“The amazing Phototron, the growing system that will double the growth rate of any plant, double the number of budding sites and double the potency.”
He laughs now telling the story in hindsight, but it is those details and those moments that get right to the heart of authenticity and culture.
Rose, by all outward appearances, was a typical 1980s teenager. He loved two things: weed and music. His love for live music led to a gig on the road with a local band working as a lighting designer. “One tour bus led to another,” as Rose put it, and the mechanical mind he inherited from his old man proved to be a very valuable asset in the new world in which he found himself.
After countless late, loud nights, Rose was widely recognized as a master electrician, programmer, and rigger and eventually found himself performing contract work to help Microsoft launch the Xbox, Google launch its search engine software and Android platform, and Apple then flew him all around the world working on all the latest product reveals for Steve Jobs.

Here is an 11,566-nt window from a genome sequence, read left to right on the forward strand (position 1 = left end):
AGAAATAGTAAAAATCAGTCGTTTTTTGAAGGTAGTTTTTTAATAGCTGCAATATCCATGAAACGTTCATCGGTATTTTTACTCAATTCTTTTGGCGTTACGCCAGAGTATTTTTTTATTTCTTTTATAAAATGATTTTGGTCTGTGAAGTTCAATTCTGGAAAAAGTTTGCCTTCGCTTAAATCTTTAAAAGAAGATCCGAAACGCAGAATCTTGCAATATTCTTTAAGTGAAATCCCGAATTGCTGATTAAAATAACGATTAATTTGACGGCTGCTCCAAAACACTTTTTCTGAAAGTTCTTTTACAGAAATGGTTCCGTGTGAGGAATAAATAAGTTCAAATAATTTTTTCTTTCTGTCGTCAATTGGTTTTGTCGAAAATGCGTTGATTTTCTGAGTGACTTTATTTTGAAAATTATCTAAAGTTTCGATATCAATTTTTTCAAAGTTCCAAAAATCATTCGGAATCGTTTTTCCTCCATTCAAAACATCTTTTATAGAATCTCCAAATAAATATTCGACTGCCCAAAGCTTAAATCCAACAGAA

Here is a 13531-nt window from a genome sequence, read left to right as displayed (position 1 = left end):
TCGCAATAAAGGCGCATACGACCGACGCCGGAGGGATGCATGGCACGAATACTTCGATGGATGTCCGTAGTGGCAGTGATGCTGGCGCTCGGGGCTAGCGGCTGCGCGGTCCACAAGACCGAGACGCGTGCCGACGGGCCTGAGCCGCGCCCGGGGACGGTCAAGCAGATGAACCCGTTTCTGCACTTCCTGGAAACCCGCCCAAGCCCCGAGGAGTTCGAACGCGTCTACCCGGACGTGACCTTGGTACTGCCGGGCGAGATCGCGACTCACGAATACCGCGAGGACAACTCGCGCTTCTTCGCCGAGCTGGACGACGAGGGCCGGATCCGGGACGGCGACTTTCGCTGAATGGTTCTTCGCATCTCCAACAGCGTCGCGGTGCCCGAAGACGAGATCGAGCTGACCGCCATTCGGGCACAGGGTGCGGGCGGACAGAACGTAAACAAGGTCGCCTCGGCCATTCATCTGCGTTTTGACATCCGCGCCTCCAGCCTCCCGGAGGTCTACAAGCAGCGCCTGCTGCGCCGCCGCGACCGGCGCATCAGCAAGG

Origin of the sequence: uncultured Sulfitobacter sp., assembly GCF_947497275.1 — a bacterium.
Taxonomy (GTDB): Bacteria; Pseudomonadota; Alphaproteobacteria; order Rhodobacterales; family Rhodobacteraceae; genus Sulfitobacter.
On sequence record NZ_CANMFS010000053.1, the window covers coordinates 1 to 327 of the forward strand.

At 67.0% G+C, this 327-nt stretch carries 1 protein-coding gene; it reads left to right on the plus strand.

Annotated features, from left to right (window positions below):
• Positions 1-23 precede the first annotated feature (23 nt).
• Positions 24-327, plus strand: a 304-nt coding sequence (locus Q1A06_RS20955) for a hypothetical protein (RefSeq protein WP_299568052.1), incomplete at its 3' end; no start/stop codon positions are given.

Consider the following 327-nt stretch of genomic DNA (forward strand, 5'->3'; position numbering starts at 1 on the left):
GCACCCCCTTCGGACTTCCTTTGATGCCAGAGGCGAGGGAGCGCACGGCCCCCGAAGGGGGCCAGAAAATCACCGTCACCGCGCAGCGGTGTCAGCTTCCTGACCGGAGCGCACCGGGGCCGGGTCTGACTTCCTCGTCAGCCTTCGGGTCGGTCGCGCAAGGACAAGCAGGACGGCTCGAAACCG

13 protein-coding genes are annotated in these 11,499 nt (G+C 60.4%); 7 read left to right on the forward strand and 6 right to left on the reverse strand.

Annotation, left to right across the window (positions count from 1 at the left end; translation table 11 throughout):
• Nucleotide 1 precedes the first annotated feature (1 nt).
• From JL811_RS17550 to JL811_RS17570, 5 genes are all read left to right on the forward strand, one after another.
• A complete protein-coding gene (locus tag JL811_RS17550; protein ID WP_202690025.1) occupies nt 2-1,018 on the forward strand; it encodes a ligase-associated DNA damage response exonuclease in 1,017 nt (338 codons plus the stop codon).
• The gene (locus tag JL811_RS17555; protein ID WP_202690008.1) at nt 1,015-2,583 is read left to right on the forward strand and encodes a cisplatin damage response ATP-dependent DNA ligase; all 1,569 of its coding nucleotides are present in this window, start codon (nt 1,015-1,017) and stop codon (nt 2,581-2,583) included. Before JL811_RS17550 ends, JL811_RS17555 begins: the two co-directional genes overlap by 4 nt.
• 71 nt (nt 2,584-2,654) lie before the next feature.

Rose was living in Petaluma at that time but working 100-plus-hour weeks and traveling regularly. A string of back injuries spilled into worsening health, and doctors struggled to offer any real solutions. His condition began to deteriorate rapidly around the year 2000, when he was officially diagnosed with an autoimmune disease. Work was not an option, as Rose found himself trapped in his house, strung out on varying concoctions of ineffective prescription medications as he sought relief from his worsening health. He was on track to slip from palliative care to hospice, or end-of-life, care.
Western medicine had failed Harry Rose. He was dying.
Rose recalled, “We had just had our first child, though… I wasn’t ready to check out.”
Living in Humboldt and still growing his own cannabis after all those years, Rose immersed himself into cannabinoid research, which was extremely scarce at the time. He happened to come across an article about a lady in Kansas who bought bags of weed off the streets to make her own crude version of cannabis oil. The article claimed she had conquered the very monster that was threatening to take Rose’s life. This was before the Rick Simpson/Phoenix Tears revolution, but soon Rose was creating his own ethanol-extracted oil from his own garden. After a thirty-day regimen on the dark goo, he finally felt…better. Not healed, but better.